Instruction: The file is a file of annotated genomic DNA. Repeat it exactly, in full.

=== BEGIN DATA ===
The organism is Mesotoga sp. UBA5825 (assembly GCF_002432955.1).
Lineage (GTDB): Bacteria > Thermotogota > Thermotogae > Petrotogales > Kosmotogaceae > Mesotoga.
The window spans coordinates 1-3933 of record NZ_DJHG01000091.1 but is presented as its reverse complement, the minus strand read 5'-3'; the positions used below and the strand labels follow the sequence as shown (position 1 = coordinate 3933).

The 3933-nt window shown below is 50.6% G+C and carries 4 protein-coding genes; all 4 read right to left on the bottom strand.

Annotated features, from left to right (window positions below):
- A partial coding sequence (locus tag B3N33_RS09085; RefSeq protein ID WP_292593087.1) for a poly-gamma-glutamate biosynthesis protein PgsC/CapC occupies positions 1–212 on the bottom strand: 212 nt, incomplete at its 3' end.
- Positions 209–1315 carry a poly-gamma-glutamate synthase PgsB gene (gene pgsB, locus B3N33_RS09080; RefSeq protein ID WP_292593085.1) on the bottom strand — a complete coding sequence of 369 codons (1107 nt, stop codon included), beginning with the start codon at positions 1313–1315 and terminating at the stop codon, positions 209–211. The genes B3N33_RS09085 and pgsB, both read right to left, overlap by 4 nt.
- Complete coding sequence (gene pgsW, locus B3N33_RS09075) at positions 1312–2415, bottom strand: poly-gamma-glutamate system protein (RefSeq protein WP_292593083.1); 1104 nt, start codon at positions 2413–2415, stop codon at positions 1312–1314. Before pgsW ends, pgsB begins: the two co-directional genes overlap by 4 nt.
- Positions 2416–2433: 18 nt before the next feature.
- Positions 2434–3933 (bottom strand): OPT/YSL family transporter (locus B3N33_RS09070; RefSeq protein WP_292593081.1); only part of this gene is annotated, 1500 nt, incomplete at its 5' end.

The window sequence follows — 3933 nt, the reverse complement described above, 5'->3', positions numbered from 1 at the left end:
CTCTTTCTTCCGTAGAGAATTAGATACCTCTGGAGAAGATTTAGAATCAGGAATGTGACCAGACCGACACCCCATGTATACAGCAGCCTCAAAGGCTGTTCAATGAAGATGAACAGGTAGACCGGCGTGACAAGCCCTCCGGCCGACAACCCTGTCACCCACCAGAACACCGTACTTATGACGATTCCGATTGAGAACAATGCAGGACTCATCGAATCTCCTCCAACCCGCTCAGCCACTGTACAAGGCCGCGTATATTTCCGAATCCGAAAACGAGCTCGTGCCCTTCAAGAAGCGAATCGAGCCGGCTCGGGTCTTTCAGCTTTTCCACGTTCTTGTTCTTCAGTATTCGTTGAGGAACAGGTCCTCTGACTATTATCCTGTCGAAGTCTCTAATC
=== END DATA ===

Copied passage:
The organism is Mesotoga sp. UBA5825 (assembly GCF_002432955.1).
Lineage (GTDB): Bacteria > Thermotogota > Thermotogae > Petrotogales > Kosmotogaceae > Mesotoga.
The window spans coordinates 1-3933 of record NZ_DJHG01000091.1 but is presented as its reverse complement, the minus strand read 5'-3'; the positions used below and the strand labels follow the sequence as shown (position 1 = coordinate 3933).

The 3933-nt window shown below is 50.6% G+C and carries 4 protein-coding genes; all 4 read right to left on the bottom strand.

Annotated features, from left to right (window positions below):
- A partial coding sequence (locus tag B3N33_RS09085; RefSeq protein ID WP_292593087.1) for a poly-gamma-glutamate biosynthesis protein PgsC/CapC occupies positions 1–212 on the bottom strand: 212 nt, incomplete at its 3' end.
- Positions 209–1315 carry a poly-gamma-glutamate synthase PgsB gene (gene pgsB, locus B3N33_RS09080; RefSeq protein ID WP_292593085.1) on the bottom strand — a complete coding sequence of 369 codons (1107 nt, stop codon included), beginning with the start codon at positions 1313–1315 and terminating at the stop codon, positions 209–211. The genes B3N33_RS09085 and pgsB, both read right to left, overlap by 4 nt.
- Complete coding sequence (gene pgsW, locus B3N33_RS09075) at positions 1312–2415, bottom strand: poly-gamma-glutamate system protein (RefSeq protein WP_292593083.1); 1104 nt, start codon at positions 2413–2415, stop codon at positions 1312–1314. Before pgsW ends, pgsB begins: the two co-directional genes overlap by 4 nt.
- Positions 2416–2433: 18 nt before the next feature.
- Positions 2434–3933 (bottom strand): OPT/YSL family transporter (locus B3N33_RS09070; RefSeq protein WP_292593081.1); only part of this gene is annotated, 1500 nt, incomplete at its 5' end.

The window sequence follows — 3933 nt, the reverse complement described above, 5'->3', positions numbered from 1 at the left end:
CTCTTTCTTCCGTAGAGAATTAGATACCTCTGGAGAAGATTTAGAATCAGGAATGTGACCAGACCGACACCCCATGTATACAGCAGCCTCAAAGGCTGTTCAATGAAGATGAACAGGTAGACCGGCGTGACAAGCCCTCCGGCCGACAACCCTGTCACCCACCAGAACACCGTACTTATGACGATTCCGATTGAGAACAATGCAGGACTCATCGAATCTCCTCCAACCCGCTCAGCCACTGTACAAGGCCGCGTATATTTCCGAATCCGAAAACGAGCTCGTGCCCTTCAAGAAGCGAATCGAGCCGGCTCGGGTCTTTCAGCTTTTCCACGTTCTTGTTCTTCAGTATTCGTTGAGGAACAGGTCCTCTGACTATTATCCTGTCGAAGTCTCTAATC